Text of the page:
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THE POVERTY MEASURE AND AFDC 354 Over the years, amendments to the law, court decisions, and federal regulations have formally reaffirmed the states' autonomy in deciding AFDC benefit levels. In particular, the 1967 amendments to the Social Security Act affirmed the right of states to set benefit maximums and to apply ''ratable reductions" in order to set benefits lower than the standard of need. The 1967 amendments included a provision to require states to update their need standard to reflect cost-of-living increases since the standard was adopted; however, states were not required to pay benefits consistent with these increases (for an account of the results of this provision, see Rabin, 1970). Although the states have very wide latitude in setting their need standard and benefit levels, federal regulations have always been more specific about the resource side of the ledger for determining AFDC eligibility and benefits (see U.S. House of Representatives, 1994:327-331; Solomon and Neisner, 1993). Currently, to receive AFDC payments, a family must pass two income tests. First, the family's gross income cannot be higher than 185 percent of the state's need standard and the family's net or countable income must not exceed 100 percent of the need standard or payment standard, whichever is lower.14 Standard Setting in the 1970s In 1980, Urban Systems Research & Engineering, Inc. (USR&E) completed a study for the Social Security Administration of AFDC standard setting practices, which included a survey of all 50 states and the District of Columbia and case studies of 11 states. USR&E was critical of state practices with regard to standard setting. In part, this criticism stemmed from the viewpoint expressed in the USR&E study that a standard must be "normative" or "absolute," in the sense that an expert standard of need should be developed for each budget componentâindependent of expenditure patternsâand then priced out. But as we discuss throughout this report, there are other types of poverty or need standards that merit serious consideration, with advantages and disadvantages. However, USR&E seems justifiably to have concluded that relatively few states in the 1970s were following good standard setting practices, in the sense that they developed their need standard as the result of a well-documented, carefully worked-out process or periodically reviewed their standard to determine whether it should be updated or redefined. USR&E classified the methods originally used by the states to derive their need standard; see Table 8-2. Market Basket Pricing Studies "The market basket approach, which involves the specification and pricing of every component of need, is the traditional method for conceiving and measuring absolute need, and historically it 14 See Appendix D for details on changes to these percentages over time and on other provisions of AFDC with regard to countable income and assets.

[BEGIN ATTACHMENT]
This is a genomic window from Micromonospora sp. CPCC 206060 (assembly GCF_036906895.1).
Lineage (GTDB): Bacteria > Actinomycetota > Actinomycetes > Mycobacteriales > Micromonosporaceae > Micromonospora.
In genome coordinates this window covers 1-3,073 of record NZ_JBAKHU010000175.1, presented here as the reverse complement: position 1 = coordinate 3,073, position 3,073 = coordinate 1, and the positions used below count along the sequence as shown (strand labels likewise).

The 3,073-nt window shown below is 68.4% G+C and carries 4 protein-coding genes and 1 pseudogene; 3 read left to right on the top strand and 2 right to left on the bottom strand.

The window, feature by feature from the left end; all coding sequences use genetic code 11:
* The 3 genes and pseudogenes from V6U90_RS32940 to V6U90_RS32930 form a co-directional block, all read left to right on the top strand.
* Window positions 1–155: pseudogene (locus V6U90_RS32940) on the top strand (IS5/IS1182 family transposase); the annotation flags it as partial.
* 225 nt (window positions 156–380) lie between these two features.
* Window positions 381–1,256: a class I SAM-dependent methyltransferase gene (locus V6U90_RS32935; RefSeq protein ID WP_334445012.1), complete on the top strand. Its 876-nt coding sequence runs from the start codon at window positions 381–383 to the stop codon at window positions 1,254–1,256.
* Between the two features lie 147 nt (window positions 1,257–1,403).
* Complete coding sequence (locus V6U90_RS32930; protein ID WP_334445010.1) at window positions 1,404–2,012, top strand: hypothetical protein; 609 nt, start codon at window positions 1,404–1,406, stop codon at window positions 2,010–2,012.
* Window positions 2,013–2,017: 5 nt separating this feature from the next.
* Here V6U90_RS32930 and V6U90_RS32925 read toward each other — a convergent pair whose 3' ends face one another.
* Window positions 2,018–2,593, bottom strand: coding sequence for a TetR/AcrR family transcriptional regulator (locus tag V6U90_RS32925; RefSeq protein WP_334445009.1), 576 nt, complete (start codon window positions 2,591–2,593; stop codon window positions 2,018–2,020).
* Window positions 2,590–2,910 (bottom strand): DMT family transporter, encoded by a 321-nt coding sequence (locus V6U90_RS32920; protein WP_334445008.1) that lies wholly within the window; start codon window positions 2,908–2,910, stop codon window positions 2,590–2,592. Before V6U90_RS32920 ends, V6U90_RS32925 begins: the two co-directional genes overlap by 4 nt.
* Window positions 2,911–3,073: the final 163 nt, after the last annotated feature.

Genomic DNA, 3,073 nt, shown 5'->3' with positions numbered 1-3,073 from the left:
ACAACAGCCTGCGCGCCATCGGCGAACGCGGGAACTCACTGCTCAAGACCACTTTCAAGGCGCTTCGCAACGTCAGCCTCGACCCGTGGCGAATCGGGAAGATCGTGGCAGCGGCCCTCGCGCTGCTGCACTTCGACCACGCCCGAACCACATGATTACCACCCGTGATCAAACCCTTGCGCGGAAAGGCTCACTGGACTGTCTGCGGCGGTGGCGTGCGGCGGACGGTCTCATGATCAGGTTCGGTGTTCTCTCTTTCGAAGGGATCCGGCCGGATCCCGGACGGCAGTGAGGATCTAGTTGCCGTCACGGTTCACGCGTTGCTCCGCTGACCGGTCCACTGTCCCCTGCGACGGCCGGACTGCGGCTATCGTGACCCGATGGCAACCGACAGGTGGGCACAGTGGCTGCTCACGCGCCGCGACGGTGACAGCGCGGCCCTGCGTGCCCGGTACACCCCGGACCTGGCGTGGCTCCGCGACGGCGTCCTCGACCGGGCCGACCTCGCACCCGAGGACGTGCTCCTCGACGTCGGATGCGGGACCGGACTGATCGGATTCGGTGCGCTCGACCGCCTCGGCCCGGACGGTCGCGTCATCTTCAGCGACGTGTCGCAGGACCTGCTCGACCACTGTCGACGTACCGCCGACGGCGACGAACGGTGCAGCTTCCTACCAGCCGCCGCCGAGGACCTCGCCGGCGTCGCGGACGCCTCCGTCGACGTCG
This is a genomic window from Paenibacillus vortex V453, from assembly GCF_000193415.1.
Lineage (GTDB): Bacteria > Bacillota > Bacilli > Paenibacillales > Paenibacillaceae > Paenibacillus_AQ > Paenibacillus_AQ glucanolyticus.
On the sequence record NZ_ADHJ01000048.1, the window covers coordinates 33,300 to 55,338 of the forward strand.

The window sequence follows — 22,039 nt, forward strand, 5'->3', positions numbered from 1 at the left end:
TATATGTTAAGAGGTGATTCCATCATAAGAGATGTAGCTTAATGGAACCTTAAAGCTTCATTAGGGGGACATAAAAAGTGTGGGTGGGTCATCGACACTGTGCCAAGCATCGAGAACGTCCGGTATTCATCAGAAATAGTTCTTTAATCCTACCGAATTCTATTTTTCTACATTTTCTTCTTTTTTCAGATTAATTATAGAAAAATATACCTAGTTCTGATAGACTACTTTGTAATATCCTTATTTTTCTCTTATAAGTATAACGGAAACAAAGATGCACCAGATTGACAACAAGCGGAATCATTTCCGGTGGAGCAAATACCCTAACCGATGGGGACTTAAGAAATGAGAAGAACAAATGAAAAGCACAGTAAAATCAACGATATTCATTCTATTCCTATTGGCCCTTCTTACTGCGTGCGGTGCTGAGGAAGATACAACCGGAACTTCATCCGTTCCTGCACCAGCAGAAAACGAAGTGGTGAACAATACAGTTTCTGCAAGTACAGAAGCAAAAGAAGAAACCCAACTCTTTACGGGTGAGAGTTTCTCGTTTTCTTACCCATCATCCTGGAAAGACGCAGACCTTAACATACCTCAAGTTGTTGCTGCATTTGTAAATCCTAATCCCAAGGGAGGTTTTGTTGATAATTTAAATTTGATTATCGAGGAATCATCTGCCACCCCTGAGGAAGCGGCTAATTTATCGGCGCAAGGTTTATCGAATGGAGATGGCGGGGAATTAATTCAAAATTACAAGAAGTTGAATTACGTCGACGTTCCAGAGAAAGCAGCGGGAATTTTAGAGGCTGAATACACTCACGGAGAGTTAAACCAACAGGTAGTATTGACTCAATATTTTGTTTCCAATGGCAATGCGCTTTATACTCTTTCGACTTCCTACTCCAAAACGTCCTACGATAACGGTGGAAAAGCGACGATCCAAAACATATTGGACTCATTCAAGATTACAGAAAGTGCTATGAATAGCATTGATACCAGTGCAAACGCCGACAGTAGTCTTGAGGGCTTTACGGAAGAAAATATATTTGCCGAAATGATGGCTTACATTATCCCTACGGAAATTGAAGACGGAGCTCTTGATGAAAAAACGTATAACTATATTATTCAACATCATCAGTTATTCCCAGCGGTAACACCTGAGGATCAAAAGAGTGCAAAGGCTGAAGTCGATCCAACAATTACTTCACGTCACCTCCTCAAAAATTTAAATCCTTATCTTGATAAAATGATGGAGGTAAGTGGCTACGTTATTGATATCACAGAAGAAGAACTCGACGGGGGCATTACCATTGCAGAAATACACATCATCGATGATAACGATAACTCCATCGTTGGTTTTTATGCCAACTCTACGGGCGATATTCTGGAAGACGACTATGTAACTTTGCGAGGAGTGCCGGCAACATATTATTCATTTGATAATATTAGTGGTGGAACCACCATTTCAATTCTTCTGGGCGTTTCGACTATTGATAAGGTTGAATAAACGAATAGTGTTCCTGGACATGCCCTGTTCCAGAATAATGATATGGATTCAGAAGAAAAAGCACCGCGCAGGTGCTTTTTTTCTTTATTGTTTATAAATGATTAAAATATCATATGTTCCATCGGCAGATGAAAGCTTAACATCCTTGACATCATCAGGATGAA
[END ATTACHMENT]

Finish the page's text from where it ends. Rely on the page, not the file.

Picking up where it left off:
THE POVERTY MEASURE AND AFDC 355 TABLE 8-2 State Approaches to Setting AFDC Need Standards in the 1970s and 1980s Standard Setting Method Used in 1970s Used in 1980s Local market basket pricing study Alabama California Colorado Colorado Connecticut Delaware District of Columbia Florida Hawaii Idaho Idaho Illinois Indiana Iowa Kentucky Louisiana Massachusetts Massachusetts Minnesota Missouri Montana Nebraska Nebraska New Jersey Oklahoma Oklahoma Oregon Oregon Pennsylvania South Carolina South Dakota Utah Vermont Washington Washington Expenditure survey (of AFDC recipients) New Mexico North Carolina Ohio Tennessee Texas Virginia BLS lower level budget (as is or modified) Maine Maine Maryland New York New York North Carolina Pennsylvania Tennessee Utah Wisconsin Wisconsin Multiplier or expenditure ratio Illinois Montana Wyoming Combination Georgia Iowa
THE POVERTY MEASURE AND AFDC 356 Standard Setting Method Used in 1970s Used in 1980s Combinationâcontinued Kansas Michigan Vermont West Virginia Legislative determination Maryland Michigan North Dakota Average payment New Hampshire New Jersey Rhode Island Poverty guidelines (as is or modified) Alabama Arizona Arkansas Delaware Florida Georgia Hawaii Indiana Kentucky Mississippi Nevada New Mexico Ohio South Carolina Arbitrary or not available Alaska Alaska Arizona Arkansas California (N.A.) Connecticut District of Columbia Kansas Louisiana Minnesota (N.A.) Mississippi Missouri Nevada New Hampshire North Dakota Rhode Island South Dakota Texas (N.A.) Virginia West Virginia Wyoming SOURCE: Data from Urban Systems Research & Engineering (1980:Exhibits 1 and 2); Larin and Porter (1992:xii).